Triggering To verify that all stacks and registers are restored correctly be subroutine Triggering on a Loop Overrun To verify that all stacks and registers are restored correctly before exiting a subroutine The exit code for a function will often contain instructions for deallocating stack storage for local variables and restoring registers that were saved during the function call.
Triggering To verify that all stacks and registers are restored correctly before exiting a subroutine • Store “anystate” Verifying Correct Return from a Function Call Only three sequence terms are shown on the display at a time. You can scroll through the terms using the knob when the “State Sequence Levels”...
Triggering To trigger after all status bus lines finish transitioning To trigger after all status bus lines finish transitioning In some applications, you will want to trigger a measurement when a particular pattern has become stable. For example, you might want to trigger the analyzer when a microprocessor’s status bus has become stable during the bus cycle.
Triggering To find the nth occurrence of asserting a chip select line To find the nth occurrence of asserting a chip select line Select the timing analyzer Trigger menu. Define the glitch/edge1 term to represent the asserting transition on the chip select line. You can rename the Edge1 term to make it correspond more closely to the problem domain, for example, to CHIP_SEL.
Triggering To verify that the chip select line of a memory chip is strob on the address bus is stable To verify that the chip select line of a memory chip is strobed after the address on the address bus is stable Select the timing analyzer Trigger menu.
Triggering To trigger when expected data does not appear on the data bus from a remote device when requested To trigger when expected data does not appear on the data bus from a remote device when requested Select the timing analyzer Trigger menu. Define a term called DATA to represent the expected data, the Edge1 term to represent the chip select line of the remote device, and the Timer1 term to identify the time limit for receiving expected data.
Triggering To trigger when expected data does not appear on the data b device when requested Triggering When I/O Data Not Returned...
Triggering To test minimum and maximum pulse limits To test minimum and maximum pulse limits Select the timing analyzer Trigger menu. Define the Edge1 term to represent the positive-going transition, and define the Edge2 term to represent the negative-going transition on the line with the pulse to be tested.
Triggering To test minimum and maximum pulse limits Triggering when a Pulse Exceeds Minimum or Maximum Limits...
Triggering To detect a handshake violation To detect a handshake violation Select the timing analyzer Trigger menu. Define the Edge1 term to represent either transition on the first handshake line, and the Edge2 term to represent either transition on the second handshake line. You can rename these terms to match your problem, for example, to REQ and ACK.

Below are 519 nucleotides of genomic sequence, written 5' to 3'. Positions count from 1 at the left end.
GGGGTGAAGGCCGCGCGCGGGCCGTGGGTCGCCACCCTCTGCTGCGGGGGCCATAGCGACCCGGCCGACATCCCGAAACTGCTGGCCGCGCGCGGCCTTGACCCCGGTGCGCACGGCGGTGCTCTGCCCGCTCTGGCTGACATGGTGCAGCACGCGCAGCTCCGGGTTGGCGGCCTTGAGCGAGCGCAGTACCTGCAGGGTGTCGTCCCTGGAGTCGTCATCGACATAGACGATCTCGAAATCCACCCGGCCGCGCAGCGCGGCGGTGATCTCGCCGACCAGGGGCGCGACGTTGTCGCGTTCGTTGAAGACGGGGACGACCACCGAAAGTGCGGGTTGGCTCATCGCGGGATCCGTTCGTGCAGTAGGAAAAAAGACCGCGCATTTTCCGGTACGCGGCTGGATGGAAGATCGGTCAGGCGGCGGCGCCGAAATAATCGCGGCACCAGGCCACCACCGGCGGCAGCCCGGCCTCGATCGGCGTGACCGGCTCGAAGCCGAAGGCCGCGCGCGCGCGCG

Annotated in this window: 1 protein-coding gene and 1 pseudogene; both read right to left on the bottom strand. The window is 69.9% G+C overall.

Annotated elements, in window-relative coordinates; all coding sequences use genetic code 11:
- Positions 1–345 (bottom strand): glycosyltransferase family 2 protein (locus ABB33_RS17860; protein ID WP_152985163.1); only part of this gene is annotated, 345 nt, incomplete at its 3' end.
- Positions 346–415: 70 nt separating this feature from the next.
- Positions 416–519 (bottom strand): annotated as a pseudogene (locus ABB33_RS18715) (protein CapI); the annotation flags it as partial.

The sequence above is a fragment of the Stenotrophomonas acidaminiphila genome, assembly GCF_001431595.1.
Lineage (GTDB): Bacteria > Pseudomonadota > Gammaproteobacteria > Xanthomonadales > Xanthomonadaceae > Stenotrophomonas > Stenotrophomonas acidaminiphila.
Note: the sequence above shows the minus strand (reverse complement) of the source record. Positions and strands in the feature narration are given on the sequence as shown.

Triggering To detect bus contention To detect bus contention In this sequencer setup, the trigger occurs only if both devices assert their bus transfer acknowledge lines at the same time. Select the timing analyzer Trigger menu. Define the Edge1 term to represent assertion of the bus transfer acknowledge line of one device, and Edge2 term to represent assertion of the bus transfer acknowledge line of the other device.
Cross-Arming Trigger Examples The following examples use cross arming to coordinate measurements between two instruments. The cross-arming is set up in the Arming Control menu (obtained by selecting Arming Control in the Trigger menu). When coordinating measurements between two or more analyzers, select Count Time so you can correlate the measurements made by the two analyzers.
Triggering To examine software execution when a timing violation occu To examine software execution when a timing violation occurs The timing analyzer triggers when the timing violation occurs, and when it triggers, it also sets its “arm” level to true. When the state analyzer receives the arm signal, it triggers immediately on the present state.
Triggering To look at control and status signals during execution of a routine To look at control and status signals during execution of a routine The state analyzer will trigger on the start of the routine whose control and status signals are to be examined with finer resolution than once per bus cycle.
The figure on the opposite page shows how intermodule bus arming signals are connected between modules inside the HP 16500B and HP 16501A. Note that any arm input can be driven by any slot, and that the port input line can drive any slot.
Intermodule Measurements Intermodule Bus Block Functional Diagram...
Intermodule Measurement Examples To set up an intermodule measurement, you must use the Intermodule menu. All modules that will participate in the intermodule measurement must be represented in this menu and their relationships must be shown under the Group Run field.